Entertainment works both spectrums on this issue–sometimes portraying that “old is mold” and other times insisting that “old is gold.”

Religion extols the promise of long life because therein lies their piggy banks. Yes, it’s true–young people don’t give as much to the church as old folks.

Politics tries to garner a huge block of graying voters by playing to the fear of these souls, while reflecting back on the nostalgia of what they consider to be “better times.”

But if we’re looking for good life and all we get is time spent, then there’s the danger of ending up in a prison of disappointment.

For instance, if I drove over to a retirement home today at lunch hour, would I hear laughter, conversation, gaiety and feel energy in the room? Or would I encounter disgruntled human beings, who thought they were going to enjoy their “golden years,” and now find the whole experience sullied by too much concern, too much worry and too much pain.

There is a very simple three-part mission given to human beings, which, as long as we are actively and joyously pursuing, makes any age in life feel like twenty-two. You don’t have to go much further than the beginning of the Good Book to find it:

“Be fruitful, multiply and replenish the Earth.”

Can we all agree that when we stop being fruitful, what we feel is rotten?

The lack of multiplying subtracts purpose, and doesn’t add up in our thinking.

I, too, am getting older. So every single morning I get up and ask myself a question: am I still fruitful?

In other words, can I do what I’ve always done to some degree, and still do it well? Maybe there will be a drop-off due to age, but I still should be peddling towards the second mile.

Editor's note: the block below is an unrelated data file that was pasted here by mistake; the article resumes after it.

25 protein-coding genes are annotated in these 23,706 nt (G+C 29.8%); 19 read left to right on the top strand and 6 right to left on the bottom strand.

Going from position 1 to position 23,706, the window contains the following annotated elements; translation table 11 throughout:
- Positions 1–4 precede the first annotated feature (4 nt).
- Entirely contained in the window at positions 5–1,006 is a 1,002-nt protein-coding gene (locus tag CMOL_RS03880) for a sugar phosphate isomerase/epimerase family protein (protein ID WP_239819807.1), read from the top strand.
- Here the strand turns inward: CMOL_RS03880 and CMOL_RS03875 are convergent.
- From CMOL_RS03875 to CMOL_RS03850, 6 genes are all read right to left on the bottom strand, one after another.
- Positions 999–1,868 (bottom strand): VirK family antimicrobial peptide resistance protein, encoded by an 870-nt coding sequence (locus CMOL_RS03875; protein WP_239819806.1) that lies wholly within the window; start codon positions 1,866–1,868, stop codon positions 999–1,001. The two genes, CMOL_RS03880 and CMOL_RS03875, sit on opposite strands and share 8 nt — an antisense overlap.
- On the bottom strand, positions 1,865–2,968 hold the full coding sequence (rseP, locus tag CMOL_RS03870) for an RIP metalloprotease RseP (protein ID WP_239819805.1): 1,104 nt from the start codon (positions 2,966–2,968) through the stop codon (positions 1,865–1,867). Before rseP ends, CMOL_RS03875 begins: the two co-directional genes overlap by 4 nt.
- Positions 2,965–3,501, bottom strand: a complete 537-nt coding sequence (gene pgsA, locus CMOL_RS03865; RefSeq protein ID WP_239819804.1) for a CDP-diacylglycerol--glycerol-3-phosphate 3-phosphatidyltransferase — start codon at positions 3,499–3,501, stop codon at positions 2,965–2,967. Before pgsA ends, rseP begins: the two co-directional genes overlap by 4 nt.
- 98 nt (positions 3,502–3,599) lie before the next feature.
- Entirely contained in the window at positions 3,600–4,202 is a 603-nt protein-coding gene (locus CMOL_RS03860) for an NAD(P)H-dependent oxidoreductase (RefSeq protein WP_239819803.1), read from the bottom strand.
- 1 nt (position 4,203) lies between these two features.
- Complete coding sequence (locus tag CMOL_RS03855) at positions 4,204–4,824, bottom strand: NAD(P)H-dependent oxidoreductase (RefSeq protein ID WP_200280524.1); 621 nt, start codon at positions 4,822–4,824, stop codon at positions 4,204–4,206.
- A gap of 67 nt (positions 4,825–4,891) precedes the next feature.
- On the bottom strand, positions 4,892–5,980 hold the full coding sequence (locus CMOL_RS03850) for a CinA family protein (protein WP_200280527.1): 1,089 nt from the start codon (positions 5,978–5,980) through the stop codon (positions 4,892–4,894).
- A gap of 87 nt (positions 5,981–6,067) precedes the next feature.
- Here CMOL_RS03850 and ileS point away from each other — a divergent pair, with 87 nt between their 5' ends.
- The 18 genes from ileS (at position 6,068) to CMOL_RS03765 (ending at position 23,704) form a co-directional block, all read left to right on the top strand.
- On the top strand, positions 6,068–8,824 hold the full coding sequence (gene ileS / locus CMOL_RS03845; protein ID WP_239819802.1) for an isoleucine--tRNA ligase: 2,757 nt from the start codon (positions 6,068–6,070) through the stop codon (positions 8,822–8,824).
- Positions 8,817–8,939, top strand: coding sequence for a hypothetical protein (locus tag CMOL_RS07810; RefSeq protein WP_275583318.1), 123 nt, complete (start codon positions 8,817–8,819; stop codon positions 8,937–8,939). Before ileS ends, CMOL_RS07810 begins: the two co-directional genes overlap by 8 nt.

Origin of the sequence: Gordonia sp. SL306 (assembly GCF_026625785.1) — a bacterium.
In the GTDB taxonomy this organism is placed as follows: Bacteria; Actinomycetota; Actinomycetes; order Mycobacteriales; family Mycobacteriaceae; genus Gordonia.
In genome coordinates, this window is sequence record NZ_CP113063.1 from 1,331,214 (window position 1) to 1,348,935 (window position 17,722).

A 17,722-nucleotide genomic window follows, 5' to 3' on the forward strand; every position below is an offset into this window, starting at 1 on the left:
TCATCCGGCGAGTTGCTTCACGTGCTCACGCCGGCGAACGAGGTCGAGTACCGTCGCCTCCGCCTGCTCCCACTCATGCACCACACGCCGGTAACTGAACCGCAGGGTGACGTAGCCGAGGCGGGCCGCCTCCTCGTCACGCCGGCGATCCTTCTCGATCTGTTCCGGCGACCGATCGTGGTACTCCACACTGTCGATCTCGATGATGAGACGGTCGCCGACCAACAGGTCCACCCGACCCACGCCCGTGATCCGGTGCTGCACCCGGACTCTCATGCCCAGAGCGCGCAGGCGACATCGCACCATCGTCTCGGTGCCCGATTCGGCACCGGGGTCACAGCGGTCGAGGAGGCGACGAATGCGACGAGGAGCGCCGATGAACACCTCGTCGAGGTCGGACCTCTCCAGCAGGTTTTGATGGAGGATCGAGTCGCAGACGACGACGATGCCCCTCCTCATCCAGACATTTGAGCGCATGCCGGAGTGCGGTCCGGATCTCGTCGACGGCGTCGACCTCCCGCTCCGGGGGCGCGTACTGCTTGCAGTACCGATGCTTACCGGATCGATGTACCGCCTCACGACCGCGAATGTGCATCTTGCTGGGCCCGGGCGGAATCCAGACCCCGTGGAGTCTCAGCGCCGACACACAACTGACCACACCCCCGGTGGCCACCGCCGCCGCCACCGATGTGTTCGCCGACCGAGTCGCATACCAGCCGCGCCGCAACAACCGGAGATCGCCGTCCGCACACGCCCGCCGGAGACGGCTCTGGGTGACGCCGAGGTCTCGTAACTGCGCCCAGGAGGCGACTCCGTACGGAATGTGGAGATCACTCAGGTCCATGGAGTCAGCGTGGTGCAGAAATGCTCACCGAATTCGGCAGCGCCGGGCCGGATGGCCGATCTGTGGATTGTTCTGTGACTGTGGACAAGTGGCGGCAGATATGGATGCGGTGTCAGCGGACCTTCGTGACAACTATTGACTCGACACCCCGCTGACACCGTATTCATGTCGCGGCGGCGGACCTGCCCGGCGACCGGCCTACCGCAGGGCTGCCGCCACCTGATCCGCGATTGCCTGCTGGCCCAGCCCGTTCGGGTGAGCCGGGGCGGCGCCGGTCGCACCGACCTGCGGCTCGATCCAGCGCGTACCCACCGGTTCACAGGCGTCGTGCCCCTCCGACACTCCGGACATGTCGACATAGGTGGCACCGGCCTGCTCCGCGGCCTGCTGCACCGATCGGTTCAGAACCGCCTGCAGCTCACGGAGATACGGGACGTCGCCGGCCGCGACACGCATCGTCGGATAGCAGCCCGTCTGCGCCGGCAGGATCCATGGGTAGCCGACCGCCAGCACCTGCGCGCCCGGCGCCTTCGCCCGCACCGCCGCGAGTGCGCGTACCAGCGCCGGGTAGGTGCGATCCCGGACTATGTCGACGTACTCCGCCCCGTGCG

Secondly, am I multiplying? Am I taking the energy I have for living, and helping others do what they do well?

One of the things you will discover as you get older is that your greatest value is not self-obsession, but rather, self-awareness in blessing those around you.

And finally, am I replenishing? This one is simple. Am I still giving more than I’m taking?

Each one of us has seasons of vulnerability, where we must draw from our account instead of making deposits. But if that season continues, the will to live slowly dies in our being.

It’s not about living long. It’s about living well.

Candidly, if I were told tomorrow that the next fifteen years of my life would be spent breathing, but my talents, joy, good attitude and spirituality would be dimmed in the process, I would choose to go.

I might be reluctant, but I would be fully aware that to be truly human requires fruitfulness, multiplication and replenishing the earth.

 

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The Sermon on the Mount in music and story. Click the mountain!

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Click here to get info on the "Gospel According to Common Sense" Tour